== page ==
Aim for delicate, light pasta that has a slight bite, which is achieved by rolling your pasta to a stage where you can almost see your hand through it. Remember that the thinner the dough, the more delicate the pasta. Rolling quantities may vary based on the initial texture of your dough, so use your judgment to gauge if fewer or more passes are required. (To help visualize this process, watch this technique video.)
Shaping the Pasta
Now it’s time to pick your shape. Do you need wide sheets for lasagna? Rounds for tortellini? Squares for ravioli? No matter how wacky your shape, all can be achieved starting with the basic wide sheet of pasta you create when rolling out the dough. Lasagna noodles, which are the exact, plain sheets sans any shaping, need nothing more than a quick blanch before lining a casserole dish.
Flat noodles are hand-cut by first laying the prepared pasta sheets on the table and sprinkling them with semolina flour. Rub the flour into the sheet of pasta to ensure it doesn’t stick to itself as you fold both ends in to the center of the sheet until they meet. Take the ends and fold them again so that they meet in the center. Turn the dough so that the fold is parallel to you, and using your chef’s knife, cut anywhere from 1/16- to 5/8-inch-wide strips. The width of your cut will determine whether you are making fettuccine (thin noodles), tagliatelle (thicker noodles), or papparadelle (thickest noodles). Once the cuts are made, use your fingers to separate the noodles and lay them on a baking sheet sprinkled heavily with semolina flour.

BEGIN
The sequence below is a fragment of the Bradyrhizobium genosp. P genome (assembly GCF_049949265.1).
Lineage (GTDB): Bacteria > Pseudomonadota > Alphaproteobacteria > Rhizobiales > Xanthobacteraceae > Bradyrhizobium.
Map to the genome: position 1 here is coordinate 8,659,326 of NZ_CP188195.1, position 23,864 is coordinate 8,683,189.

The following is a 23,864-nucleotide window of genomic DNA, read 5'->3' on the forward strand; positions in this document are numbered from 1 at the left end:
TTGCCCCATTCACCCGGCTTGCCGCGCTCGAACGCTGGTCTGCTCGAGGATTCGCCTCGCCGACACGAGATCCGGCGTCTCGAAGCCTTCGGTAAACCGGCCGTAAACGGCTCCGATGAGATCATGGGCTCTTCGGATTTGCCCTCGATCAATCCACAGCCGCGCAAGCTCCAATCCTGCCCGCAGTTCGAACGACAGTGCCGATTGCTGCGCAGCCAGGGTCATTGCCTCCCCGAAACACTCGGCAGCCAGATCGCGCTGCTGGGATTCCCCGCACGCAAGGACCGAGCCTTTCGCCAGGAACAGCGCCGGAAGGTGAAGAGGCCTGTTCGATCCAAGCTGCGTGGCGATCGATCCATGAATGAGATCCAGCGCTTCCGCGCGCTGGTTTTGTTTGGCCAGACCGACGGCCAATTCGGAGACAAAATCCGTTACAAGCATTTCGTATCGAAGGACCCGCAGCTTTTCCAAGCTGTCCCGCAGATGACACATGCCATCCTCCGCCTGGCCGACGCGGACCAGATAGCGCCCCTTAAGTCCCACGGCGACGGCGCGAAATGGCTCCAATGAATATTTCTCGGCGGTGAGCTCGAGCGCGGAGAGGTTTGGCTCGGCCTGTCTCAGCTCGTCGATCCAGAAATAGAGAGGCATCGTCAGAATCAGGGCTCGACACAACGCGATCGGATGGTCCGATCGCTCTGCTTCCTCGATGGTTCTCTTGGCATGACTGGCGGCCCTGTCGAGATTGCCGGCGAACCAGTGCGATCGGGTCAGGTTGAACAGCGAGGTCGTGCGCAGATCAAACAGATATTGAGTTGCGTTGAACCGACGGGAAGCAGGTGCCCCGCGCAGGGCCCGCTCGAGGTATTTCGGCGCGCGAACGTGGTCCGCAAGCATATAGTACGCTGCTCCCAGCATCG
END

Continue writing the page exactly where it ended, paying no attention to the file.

Shaping ravioli is just as simple; however, it requires a pastry bag, brush, and egg wash (1 egg beaten with 1 tablespoon water). Fill your pastry bag with your favorite ravioli filling then squeeze a quarter-size portion on the bottom half of the dough, leaving 1 inch between each portion (pictured above). Dip your brush into the egg wash and brush the wash along the top half of the dough and in between each portion of filling. Fold the dough over the pillows of filling, pressing the air out from the dough as you use your fingers to seal it. Cut between each portion of filling with a pastry wheel to create individual ravioli then lay the ravioli on a baking sheet sprinkled heavily with semolina flour until you’re ready to drop them into a pot of boiling salted water.
Although daunting at first thought, homemade pasta is made simple by knowing and understanding the proper proportions and techniques. Once you’ve prepared the pasta of your choice, all that’s left to do is to cook it until al dente, toss it with your favorite sauce, and then dig in.
The Institute of Culinary Education chef instructor Gerri Sarnataro grew up in Queens, New York, and has spent her entire adult life in Manhattan. Now, however, another place is competing with those deeply ingrained urban roots—Castiglione del Lago, in Umbria, home to her cooking school, Cucina della Terra.